Similar to Scottish Single Malt whiskies. Most people still believe the "Single" refers to some notion that they are unblended. Almost all Scottish Single Malt whiskies are blended. Go to any Scottish distillery and they'll show you the 10-20 whiskies that go into their Single Malts. The "Single" in "Single Malt" refers to the fact that all the whiskies in that blend come from the same (a single) distillery.

Back to rums. It seems that no single body has taken up the cause of a legal definition of what a rum can be, eg. the vast majority of rums don't mention the "dosage" on the labels. And the majority do it, i.e. add sugar. Maybe there is a particular skill to adding 20g - 40g of sugar per litre of rum but if so, state it on the label.

Those people taking the case against Diageo/Zacapa might strengthen their case if they put the "40% Vol" stated on the label to the test and see if they can get a ruling on whether Zacapa Solera 23 should even be called "rum".

I like rum, aged rum, very much. And I would like it to be taken more seriously by producers and distributors of other aged spirits (whisky/ey, cognac etc.) but until some regulations come in regarding additives and label statements, rum (including aged rum) will continue to be seen as a "party drink" or cocktail ingredient. 

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21 hours ago, Ken Gargett said:

Ken, I understand that you are a retired lawyer. If you were on the plaintiff’s side and I were defending, I would ask you to prove that less than one drop of 23 yo spirit was in this bottle. The packaging clearly states that it is a blend of between 8-23 years. How can there even be a case?

Your thoughts?...

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37 minutes ago, Chas.Alpha said:

Ken, I understand that you are a retired lawyer. If you were on the plaintiff’s side and I were defending, I would ask you to prove that less than one drop of 23 yo spirit was in this bottle. The packaging clearly states that it is a blend of between 8-23 years. How can there even be a case?

Your thoughts?...

as a retired lawyer, i'd know enough not to dabble in other jurisdictions where i have no idea about the full regulations. the point above about standard rules is a good one. but won't happen. barbados has four distilleries and can't even agree on a standard set of rules as to GI, so what chance the planet?

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1 hour ago, Chas.Alpha said:

Ken, I understand that you are a retired lawyer. If you were on the plaintiff’s side and I were defending, I would ask you to prove that less than one drop of 23 yo spirit was in this bottle. The packaging clearly states that it is a blend of between 8-23 years. How can there even be a case?

Your thoughts?...

 

56 minutes ago, Ken Gargett said:

as a retired lawyer, i'd know enough not to dabble in other jurisdictions where i have no idea about the full regulations. the point above about standard rules is a good one. but won't happen. barbados has four distilleries and can't even agree on a standard set of rules as to GI, so what chance the planet?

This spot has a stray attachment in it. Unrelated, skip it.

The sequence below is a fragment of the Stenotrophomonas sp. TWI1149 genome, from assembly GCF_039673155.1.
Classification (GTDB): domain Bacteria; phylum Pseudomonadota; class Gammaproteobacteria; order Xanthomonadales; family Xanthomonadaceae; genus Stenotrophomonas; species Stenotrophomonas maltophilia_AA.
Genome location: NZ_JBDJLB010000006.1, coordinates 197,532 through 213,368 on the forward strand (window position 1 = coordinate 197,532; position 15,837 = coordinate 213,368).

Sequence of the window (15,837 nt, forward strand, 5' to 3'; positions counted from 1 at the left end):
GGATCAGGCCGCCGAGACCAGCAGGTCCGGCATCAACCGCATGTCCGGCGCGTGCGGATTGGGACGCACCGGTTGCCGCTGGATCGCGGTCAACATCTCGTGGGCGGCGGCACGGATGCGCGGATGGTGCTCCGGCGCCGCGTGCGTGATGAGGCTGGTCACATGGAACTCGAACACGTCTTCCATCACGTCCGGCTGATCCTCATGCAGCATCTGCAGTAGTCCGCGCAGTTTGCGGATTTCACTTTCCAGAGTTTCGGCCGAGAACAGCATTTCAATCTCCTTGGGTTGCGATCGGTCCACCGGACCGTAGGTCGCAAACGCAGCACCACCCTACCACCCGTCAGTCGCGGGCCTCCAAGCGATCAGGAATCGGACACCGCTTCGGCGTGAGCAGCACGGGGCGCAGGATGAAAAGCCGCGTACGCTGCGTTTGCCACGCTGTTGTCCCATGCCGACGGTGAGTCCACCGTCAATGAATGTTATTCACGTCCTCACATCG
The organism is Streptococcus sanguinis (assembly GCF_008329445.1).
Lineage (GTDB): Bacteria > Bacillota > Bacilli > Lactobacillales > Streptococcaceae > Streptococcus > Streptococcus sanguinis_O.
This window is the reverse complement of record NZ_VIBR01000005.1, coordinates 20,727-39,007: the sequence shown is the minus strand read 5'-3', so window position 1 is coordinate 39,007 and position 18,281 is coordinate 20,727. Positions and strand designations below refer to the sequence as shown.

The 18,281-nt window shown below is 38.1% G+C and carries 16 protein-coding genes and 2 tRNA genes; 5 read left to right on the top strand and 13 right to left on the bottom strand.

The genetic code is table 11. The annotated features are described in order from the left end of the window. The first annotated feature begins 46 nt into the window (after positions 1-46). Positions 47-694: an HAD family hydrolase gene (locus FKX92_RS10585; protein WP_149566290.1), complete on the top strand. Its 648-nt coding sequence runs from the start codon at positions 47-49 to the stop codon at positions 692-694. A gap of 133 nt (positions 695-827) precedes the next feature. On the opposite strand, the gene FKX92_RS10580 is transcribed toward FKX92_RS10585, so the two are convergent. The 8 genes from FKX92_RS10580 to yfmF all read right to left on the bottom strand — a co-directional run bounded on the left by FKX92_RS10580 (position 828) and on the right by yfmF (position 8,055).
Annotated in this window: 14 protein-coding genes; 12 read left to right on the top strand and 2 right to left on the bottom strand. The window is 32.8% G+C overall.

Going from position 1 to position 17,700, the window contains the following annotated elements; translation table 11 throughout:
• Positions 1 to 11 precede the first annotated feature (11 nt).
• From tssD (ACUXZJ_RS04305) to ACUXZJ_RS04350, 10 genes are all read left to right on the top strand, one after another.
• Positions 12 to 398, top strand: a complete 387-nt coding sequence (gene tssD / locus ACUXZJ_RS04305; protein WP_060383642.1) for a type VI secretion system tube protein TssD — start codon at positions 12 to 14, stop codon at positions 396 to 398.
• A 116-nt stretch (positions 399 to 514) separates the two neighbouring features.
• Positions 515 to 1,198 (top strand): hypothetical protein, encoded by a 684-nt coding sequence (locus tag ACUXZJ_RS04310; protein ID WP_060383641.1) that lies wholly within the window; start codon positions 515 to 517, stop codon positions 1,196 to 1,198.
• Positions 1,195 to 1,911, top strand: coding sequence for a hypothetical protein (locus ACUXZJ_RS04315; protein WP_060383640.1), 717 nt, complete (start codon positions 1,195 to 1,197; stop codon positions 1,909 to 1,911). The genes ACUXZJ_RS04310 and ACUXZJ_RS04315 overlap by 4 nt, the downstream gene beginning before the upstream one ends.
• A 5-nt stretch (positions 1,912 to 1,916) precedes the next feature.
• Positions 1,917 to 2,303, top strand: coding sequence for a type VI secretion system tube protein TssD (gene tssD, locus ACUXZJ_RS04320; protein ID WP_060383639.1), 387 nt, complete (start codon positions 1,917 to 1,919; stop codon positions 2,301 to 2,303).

Not for me to tell Plaintiff's counsel how to run a case, but maybe he should argue that it isn't a "solera" rum as labelled at all.

https://punchdrink.com/articles/has-solera-become-dirty-word-aged-rum/

“We age our rum using a unique process, which is an adaptation of a Spanish sherry maturing process,” says Lorena Vásquez, master blender for Guatemala’s Ron Zacapa. “This enables rums of varying ages and personalities to be carefully blended and matured in a series of casks previously used to store American whiskeys, delicate sherries and Pedro Ximénez wines.” And then the critical point: “Differing from the sherry solera system, the barrels are changed every time a new mixture is realized, which gives an extraordinary depth of flavor.”

While Zacapa’s aging regimen certainly creates rum that is much enjoyed by consumers, it differs substantially from traditional sherry solera techniques. There is no intermingling of rums from prior batches in each cask, and no criaderas holding spirit with different average ages. In addition, by swapping in new barrels, the extraction of each barrel’s previous contents is maximized. By contrast, sherry soleras use the same barrels for decades, and their neutrality is key. 

Miguel Riascos, managing director of Columbia’s La Hechicera, which produces Solera 21 rum, downplays the usefulness of a true solera system in rum, arguing that “the solera method ignores the subtleties and nuances of individual barrels.” He says that La Hechicera uses the same principles of solera aging, but chooses to “to celebrate each barrel’s individual character when assembling our final blends.” Picking casks with specific flavors to create a final blend is a long tradition in spirits-making, but it’s the exact opposite of true solera aging.

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11 hours ago, SirVantes said:

Picking casks with specific flavors to create a final blend is a long tradition in spirits-making, but it’s the exact opposite of true solera aging.

^^^This.

And this from the very good article linked in above post :